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New Zealand investigates Indian spices over contamination

Two companies are being probed by several countries due to suspicions that their products contain a carcinogen

New Zealand’s food safety regulator is investigating India’s foremost spice brands, MDH and Everest, for possible contamination with pesticide residue after they faced similar scrutiny in other countries, including the US.

Last year, the South Asian country was the world’s largest exporter of the commodity, shipping spice worth $3.89 billion to around 180 countries, according to TradeImex. Indian spices are known for their ability to enhance flavors and season meat.

Last month, however, Hong Kong suspended sales of three spice blends of MDH and one of Everest, saying they contained high levels of the cancer-causing pesticide ethylene oxide. Singapore has also halted sales of some Indian spices.

“Ethylene oxide is a chemical known to cause cancer in humans, and its use for food sterilisation has been phased out in New Zealand and other countries,” Jenny Bishop, New Zealand Food Safety’s acting deputy director general, was quoted as saying by Reuters. “As MDH and Everest spices are also available in New Zealand, we are looking into this issue.”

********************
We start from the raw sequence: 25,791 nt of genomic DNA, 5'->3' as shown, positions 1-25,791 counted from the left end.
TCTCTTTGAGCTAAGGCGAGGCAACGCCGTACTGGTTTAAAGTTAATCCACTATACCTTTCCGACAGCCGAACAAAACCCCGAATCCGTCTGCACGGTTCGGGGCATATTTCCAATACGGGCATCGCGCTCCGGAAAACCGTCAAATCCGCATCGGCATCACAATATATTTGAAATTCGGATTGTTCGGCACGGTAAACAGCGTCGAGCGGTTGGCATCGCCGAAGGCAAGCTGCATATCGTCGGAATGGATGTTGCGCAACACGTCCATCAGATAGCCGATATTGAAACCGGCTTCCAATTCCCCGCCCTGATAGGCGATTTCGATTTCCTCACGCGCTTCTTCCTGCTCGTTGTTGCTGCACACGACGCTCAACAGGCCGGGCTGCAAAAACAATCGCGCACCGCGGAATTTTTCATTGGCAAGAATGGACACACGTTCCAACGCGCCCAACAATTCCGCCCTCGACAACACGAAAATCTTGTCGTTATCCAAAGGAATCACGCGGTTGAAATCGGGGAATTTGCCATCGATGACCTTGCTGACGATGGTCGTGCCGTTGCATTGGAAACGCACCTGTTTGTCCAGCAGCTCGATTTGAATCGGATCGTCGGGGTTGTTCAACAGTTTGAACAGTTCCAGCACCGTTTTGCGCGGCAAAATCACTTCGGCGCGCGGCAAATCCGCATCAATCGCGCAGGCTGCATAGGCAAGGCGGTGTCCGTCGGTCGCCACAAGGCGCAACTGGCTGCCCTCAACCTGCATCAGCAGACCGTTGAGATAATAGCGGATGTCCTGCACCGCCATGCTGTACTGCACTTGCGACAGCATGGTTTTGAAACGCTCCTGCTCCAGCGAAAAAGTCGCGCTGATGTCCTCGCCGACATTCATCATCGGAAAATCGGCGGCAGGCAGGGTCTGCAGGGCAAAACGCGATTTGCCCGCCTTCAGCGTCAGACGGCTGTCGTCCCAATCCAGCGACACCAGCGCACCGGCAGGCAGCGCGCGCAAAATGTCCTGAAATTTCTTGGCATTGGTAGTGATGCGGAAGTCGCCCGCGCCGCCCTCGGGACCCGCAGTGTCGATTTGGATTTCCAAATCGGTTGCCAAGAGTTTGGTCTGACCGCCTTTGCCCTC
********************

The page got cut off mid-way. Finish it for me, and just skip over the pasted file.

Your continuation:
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MDH and Everest have claimed that their products are safe for consumption, according to the Reuters report. The two spice majors export their products to the US, Europe, Southeast Asia, the Middle East, and Australia.

In April, the US Food and Drug Administration (FDA) launched a probe into whether products from the two brands, arguably the largest in India, potentially contain the pesticide, an FDA spokesperson told Reuters. The agency also reported that since 2021, an average of 14.5% of US shipments of MDH spices were rejected.

Days ahead of Hong Kong’s findings, the Food Safety and Standards Authority of India allowed a tenfold rise in the permissible limit of pesticide residues in spices and herbs where the levels were not already under Indian or international regulations, Print reported.

The regulatory body defended the move, claiming that the residue limit is fixed differently for different food commodities based on risk assessment. India’s Ministry of Agriculture and Farmers’ Welfare regulates pesticides through its Central Insecticide Board and Registration Committee.

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